It's 1980's 'Doctor Who' week of 'Doctor Who' month, in the year of the noted Doctor of whom I have spoken.
The eighties started off with a thud by ending the fourth (then-current audience favorite) life of the Doctor. I mean a literal thud: it was a fall that killed him, or more specifically the thud at the end of said fall.
Four's posse gathered round him like a gaggle of human-ish geese and heard him declare 'It's the end. But the moment has been prepared for.'
True to his word, up jumped Five, young and lively, but muddled at first, and in need of a rest again quite soon. Having unravelled his scarf and knit back up his ganglion, the Fifth Doctor was, as usual, rather unexpected.
Peter Davison (Peter Moffett) was 29 when he got the role of the Doctor, and his TV adventures ran from 1982-1984.
He was also famous for his role as Tristan on that vet show, and infamous (perhaps only to me) as the Meal in the eighties version of Hitchhiker's Guide to the Galaxy TV series.
He played that scene with his future ex-wife Sandra Dickinson playing Trillian (one of those he hoped would devour him). Irony question mark?
He has had many roles on stage
and television, surely at least partly because he followed Pat Troughton's advice to move on after three years of playing the Doctor to avoid permanent typecasting.
He's a talented singer/songwriter. He's got a second, more functional marriage these days. Also, he's a father, which is cool, and he played King Arthur in Spamalot, which is awesome.
The Fifth Doctor was nigh on to 800 years old in a young man's frame, handsome, quiet, polite and deferential. A poetical chap, he seemingly thought of himself as 'passing like a summer cloud' everywhere he went. He selected a summery 1920's get-up appropriate for his beloved Earth sport, cricket, and wore it everywhere. He sported half-moon spectacles a time or two, but only for effect. Instead of a boutonniere, he sported a celery stalk on his coat throughout his journeying, finally confiding its purpose to his baffled companion shortly before meeting his own grisly end.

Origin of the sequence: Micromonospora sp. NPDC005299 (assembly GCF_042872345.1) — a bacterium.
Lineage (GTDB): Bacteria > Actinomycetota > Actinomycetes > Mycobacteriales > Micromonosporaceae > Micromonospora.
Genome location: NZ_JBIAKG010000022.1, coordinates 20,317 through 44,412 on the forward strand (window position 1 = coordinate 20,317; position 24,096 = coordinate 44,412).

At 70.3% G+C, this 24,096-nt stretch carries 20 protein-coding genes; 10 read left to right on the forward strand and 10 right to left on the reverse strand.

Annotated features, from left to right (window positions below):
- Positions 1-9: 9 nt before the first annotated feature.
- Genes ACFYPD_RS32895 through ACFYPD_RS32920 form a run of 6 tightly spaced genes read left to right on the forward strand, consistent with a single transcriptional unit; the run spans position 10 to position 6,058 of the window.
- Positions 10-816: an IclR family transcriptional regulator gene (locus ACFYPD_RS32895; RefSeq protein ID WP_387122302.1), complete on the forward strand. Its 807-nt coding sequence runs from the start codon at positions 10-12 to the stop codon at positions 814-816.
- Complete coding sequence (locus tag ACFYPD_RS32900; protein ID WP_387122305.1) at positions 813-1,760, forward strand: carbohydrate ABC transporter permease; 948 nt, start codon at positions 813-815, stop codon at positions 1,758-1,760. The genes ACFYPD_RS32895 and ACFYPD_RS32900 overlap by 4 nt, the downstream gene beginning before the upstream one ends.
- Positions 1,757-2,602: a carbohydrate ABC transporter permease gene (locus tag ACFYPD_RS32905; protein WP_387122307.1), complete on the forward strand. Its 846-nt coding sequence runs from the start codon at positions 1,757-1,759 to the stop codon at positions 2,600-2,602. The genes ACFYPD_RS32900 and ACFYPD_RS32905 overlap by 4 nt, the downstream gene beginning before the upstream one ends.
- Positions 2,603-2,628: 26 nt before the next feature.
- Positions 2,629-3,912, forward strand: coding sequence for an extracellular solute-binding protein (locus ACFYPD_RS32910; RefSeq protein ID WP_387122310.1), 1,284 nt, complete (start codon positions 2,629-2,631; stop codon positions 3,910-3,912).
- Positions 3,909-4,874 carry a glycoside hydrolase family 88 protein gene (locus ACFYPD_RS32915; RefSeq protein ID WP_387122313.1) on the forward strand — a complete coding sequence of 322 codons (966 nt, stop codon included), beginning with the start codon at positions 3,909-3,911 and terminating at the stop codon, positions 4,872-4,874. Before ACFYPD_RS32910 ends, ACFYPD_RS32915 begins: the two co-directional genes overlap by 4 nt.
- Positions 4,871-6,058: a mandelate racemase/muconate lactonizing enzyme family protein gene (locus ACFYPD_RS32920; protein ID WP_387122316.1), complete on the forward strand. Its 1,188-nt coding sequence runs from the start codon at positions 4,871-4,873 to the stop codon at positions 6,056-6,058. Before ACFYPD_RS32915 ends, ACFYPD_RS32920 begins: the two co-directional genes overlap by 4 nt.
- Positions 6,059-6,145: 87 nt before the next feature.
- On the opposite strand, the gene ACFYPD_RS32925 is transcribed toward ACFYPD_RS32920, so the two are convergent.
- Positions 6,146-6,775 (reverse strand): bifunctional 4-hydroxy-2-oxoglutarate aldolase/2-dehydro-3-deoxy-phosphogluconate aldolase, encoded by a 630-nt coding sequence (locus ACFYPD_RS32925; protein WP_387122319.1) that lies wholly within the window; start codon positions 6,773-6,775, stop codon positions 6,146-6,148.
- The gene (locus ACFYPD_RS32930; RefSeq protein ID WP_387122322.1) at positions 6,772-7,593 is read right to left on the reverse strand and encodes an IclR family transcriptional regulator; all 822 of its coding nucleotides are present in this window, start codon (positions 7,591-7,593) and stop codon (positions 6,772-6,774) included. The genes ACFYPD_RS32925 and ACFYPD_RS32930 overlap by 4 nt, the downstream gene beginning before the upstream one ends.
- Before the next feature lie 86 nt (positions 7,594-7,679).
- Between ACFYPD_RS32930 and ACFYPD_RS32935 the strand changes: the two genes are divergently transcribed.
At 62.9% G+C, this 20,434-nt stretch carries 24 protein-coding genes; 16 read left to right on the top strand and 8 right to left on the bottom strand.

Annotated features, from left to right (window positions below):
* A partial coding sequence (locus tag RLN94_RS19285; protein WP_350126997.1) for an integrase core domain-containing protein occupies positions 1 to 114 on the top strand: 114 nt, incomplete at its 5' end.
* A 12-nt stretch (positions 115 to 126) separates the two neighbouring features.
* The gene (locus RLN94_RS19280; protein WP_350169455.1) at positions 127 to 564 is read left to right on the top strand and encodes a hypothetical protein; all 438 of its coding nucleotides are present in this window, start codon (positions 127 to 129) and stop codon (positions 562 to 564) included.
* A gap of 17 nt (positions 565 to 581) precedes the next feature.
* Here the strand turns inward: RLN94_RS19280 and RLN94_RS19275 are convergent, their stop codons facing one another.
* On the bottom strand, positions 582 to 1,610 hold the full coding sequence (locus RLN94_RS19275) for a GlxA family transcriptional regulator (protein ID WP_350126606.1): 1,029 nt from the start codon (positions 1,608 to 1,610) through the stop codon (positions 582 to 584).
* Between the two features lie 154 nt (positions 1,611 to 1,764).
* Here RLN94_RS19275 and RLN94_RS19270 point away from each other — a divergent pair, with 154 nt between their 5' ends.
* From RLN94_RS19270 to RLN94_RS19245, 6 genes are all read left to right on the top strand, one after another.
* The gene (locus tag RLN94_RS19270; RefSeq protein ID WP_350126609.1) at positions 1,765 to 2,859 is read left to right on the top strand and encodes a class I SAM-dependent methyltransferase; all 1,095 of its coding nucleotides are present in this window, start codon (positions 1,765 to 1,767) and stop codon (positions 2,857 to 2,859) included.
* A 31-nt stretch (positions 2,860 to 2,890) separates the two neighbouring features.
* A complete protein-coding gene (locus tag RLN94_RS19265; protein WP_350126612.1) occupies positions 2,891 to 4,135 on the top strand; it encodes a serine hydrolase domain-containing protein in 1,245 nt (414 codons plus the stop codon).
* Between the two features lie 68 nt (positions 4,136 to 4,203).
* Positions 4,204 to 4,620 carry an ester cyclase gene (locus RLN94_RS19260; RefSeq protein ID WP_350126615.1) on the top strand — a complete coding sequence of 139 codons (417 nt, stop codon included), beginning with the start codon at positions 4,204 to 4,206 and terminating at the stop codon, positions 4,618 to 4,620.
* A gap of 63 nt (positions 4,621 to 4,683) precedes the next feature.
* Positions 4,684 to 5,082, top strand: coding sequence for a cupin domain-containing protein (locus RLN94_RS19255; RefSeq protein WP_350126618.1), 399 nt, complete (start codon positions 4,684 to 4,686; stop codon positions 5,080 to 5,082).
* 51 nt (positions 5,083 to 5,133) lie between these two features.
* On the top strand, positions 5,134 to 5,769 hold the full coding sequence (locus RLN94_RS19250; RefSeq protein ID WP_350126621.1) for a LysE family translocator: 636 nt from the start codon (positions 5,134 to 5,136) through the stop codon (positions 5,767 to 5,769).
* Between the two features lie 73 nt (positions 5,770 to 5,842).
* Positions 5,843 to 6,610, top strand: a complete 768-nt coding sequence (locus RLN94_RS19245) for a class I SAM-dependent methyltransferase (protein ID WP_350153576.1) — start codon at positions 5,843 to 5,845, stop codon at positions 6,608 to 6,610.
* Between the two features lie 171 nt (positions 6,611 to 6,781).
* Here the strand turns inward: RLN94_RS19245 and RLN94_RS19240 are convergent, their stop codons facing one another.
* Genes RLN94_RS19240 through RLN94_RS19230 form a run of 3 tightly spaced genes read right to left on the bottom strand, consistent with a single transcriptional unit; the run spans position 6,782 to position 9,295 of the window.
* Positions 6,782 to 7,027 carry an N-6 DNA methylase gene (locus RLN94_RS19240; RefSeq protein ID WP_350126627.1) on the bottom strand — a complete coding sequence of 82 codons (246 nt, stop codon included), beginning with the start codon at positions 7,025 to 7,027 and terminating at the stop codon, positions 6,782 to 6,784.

The kindest, tenderest-hearted Doctor incarnation, 5 also faced some of the most violent adventures to date. There was a notably high death rate in his stories, including the tragic and painful loss of his sonic screwdriver. I'm kidding. He's got loads of them!
And the talented actor in the tan coat also faced some of the most so-so writing of the period. By which I mean during most of his tenure. By which I mean I liked only 8 of his 20 TV stories well enough to own if I was made of cash, and only 3 of those 8 well enough to have ACTUALLY bought them already. (Compare and contrast the bulk of my collection: he's just never gonna be top of my list.)
I once termed the Fifth incarnation 'The Blandest of the Doctors', but I had major re-evaluation when I heard his audio adventures: he's a perfectly excellent Doctor blessed with two years of bland (and/or piss-poor) writing. This would not always be the case.
One of his best traits is how many people he lets into his life and how he values their input. This is ALSO one of his worst traits. He's 'The Giving Tree' of Doctors, generous to a fault until his (ungrateful?) companions overshadow him completely. Traveling with just ONE at a time he might have had more opportunities to shine as a character. Still, you can't have everything. And, like young Scott Pilgrim, sometimes a tender-hearted guy just can't bring himself to dump the extra girl (or guy) holding him back.
FAVORITE FIFTH DOCTOR STORY: The Caves of Androzani (It's his finest solo hour, although to be totally honest I actually prefer the more ensemble-y, less dire tale "The Five Doctors".)
LEAST FAVORITE FIFTH DOCTOR STORY: The Awakening (I've vomited things livelier than the Malus. It makes the Mara (a pink papier-machè snake from the previous season) look like the CGI basilisk in 'Harry Potter 2'. Which I'd find a way to choke down if I liked the story at all.)
FAVORITE FIFTH DOCTOR QUOTE: "You know how it is. You put things off for a day and next thing you know, it's a hundred years later."